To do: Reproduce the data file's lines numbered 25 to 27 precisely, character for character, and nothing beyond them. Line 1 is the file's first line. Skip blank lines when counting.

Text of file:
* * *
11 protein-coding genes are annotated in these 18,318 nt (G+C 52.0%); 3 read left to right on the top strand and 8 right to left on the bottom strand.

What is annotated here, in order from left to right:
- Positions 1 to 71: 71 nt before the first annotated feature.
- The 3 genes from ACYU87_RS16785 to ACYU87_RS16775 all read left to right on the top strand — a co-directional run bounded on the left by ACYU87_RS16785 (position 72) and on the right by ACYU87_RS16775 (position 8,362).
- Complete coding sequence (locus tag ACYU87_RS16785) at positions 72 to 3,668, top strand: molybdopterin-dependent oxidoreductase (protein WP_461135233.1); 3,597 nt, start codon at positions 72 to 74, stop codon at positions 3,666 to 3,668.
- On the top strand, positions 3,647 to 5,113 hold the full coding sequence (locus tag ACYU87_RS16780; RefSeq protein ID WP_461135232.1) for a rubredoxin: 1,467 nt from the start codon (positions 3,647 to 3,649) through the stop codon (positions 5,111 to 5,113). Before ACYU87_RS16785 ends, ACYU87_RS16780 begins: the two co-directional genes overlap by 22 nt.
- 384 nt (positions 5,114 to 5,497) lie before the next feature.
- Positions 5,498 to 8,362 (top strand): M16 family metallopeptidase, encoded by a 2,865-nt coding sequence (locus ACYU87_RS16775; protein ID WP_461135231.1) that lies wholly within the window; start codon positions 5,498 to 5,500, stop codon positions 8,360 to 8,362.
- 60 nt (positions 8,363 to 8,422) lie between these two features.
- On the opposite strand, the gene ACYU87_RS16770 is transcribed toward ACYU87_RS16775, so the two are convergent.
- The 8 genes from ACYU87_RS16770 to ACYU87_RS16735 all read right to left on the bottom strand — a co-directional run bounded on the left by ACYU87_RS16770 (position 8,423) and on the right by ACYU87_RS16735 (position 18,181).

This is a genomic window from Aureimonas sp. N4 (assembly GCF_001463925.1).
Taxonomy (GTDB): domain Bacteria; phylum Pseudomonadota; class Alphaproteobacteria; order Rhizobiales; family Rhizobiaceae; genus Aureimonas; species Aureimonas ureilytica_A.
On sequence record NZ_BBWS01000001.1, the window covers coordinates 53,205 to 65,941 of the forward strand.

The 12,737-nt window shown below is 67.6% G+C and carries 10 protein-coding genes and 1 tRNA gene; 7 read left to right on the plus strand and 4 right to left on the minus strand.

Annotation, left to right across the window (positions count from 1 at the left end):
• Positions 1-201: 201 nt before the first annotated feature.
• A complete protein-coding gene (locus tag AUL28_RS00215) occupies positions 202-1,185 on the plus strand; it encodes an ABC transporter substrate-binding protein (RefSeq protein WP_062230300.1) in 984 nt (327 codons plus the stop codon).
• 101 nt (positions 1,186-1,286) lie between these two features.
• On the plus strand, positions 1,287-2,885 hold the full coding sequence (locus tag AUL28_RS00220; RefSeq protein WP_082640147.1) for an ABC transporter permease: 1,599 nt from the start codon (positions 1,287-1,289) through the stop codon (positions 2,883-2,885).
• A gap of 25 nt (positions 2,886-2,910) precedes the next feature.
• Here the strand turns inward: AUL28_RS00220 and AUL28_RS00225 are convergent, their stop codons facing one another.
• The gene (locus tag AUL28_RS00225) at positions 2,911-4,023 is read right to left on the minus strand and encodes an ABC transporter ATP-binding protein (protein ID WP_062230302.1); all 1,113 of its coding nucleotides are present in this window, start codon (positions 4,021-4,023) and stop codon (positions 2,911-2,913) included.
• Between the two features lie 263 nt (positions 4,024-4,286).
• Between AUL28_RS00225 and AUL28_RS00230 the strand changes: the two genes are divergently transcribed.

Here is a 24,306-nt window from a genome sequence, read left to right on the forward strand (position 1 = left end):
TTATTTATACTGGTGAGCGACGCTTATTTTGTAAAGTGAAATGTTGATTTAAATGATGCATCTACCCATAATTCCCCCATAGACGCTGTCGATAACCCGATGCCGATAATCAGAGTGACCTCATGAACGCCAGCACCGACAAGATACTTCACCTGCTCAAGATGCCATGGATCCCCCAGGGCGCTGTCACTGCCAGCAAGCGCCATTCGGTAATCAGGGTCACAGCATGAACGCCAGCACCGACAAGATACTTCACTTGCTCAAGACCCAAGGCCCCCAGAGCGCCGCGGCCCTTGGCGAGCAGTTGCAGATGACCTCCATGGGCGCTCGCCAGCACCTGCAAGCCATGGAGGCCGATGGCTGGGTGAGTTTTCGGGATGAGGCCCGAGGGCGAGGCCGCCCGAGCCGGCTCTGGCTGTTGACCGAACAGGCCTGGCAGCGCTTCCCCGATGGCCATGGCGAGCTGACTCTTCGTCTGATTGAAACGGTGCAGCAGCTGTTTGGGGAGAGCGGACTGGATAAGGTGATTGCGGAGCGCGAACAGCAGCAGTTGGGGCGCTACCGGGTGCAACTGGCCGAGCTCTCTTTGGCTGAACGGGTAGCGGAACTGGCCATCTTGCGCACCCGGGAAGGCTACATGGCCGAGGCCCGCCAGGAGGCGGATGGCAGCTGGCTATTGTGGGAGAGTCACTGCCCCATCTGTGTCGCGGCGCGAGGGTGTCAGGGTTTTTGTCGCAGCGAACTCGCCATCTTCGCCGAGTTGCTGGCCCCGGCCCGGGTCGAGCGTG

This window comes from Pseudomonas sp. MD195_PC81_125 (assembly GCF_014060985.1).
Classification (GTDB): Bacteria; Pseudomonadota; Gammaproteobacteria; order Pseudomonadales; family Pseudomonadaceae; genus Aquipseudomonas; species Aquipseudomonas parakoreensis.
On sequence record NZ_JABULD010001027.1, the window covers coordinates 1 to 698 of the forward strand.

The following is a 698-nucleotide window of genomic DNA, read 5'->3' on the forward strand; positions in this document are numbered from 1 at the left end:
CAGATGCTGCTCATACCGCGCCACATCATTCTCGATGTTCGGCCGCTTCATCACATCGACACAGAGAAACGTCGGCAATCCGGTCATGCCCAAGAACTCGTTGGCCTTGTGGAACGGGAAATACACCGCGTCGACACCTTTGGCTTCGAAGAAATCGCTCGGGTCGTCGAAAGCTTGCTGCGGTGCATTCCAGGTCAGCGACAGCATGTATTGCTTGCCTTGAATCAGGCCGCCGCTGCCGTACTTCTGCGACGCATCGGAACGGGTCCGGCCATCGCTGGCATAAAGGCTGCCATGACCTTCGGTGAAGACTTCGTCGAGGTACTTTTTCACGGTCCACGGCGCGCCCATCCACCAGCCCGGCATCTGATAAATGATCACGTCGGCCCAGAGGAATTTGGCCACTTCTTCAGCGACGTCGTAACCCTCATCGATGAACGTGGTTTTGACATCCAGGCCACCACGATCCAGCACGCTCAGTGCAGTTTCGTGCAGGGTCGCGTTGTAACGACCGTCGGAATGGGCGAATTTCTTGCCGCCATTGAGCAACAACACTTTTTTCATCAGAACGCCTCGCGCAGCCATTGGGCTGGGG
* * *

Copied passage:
• Between AUL28_RS00225 and AUL28_RS00230 the strand changes: the two genes are divergently transcribed.

Here is a 24,306-nt window from a genome sequence, read left to right on the forward strand (position 1 = left end):
TTATTTATACTGGTGAGCGACGCTTATTTTGTAAAGTGAAATGTTGATTTAAATGATGCATCTACCCATAATTCCCCCATAGACGCTGTCGATAACCCGATGCCGATAATCAGAGTGACCTCATGAACGCCAGCACCGACAAGATACTTCACCTGCTCAAGATGCCATGGATCCCCCAGGGCGCTGTCACTGCCAGCAAGCGCCATTCGGTAATCAGGGTCACAGCATGAACGCCAGCACCGACAAGATACTTCACTTGCTCAAGACCCAAGGCCCCCAGAGCGCCGCGGCCCTTGGCGAGCAGTTGCAGATGACCTCCATGGGCGCTCGCCAGCACCTGCAAGCCATGGAGGCCGATGGCTGGGTGAGTTTTCGGGATGAGGCCCGAGGGCGAGGCCGCCCGAGCCGGCTCTGGCTGTTGACCGAACAGGCCTGGCAGCGCTTCCCCGATGGCCATGGCGAGCTGACTCTTCGTCTGATTGAAACGGTGCAGCAGCTGTTTGGGGAGAGCGGACTGGATAAGGTGATTGCGGAGCGCGAACAGCAGCAGTTGGGGCGCTACCGGGTGCAACTGGCCGAGCTCTCTTTGGCTGAACGGGTAGCGGAACTGGCCATCTTGCGCACCCGGGAAGGCTACATGGCCGAGGCCCGCCAGGAGGCGGATGGCAGCTGGCTATTGTGGGAGAGTCACTGCCCCATCTGTGTCGCGGCGCGAGGGTGTCAGGGTTTTTGTCGCAGCGAACTCGCCATCTTCGCCGAGTTGCTGGCCCCGGCCCGGGTCGAGCGTG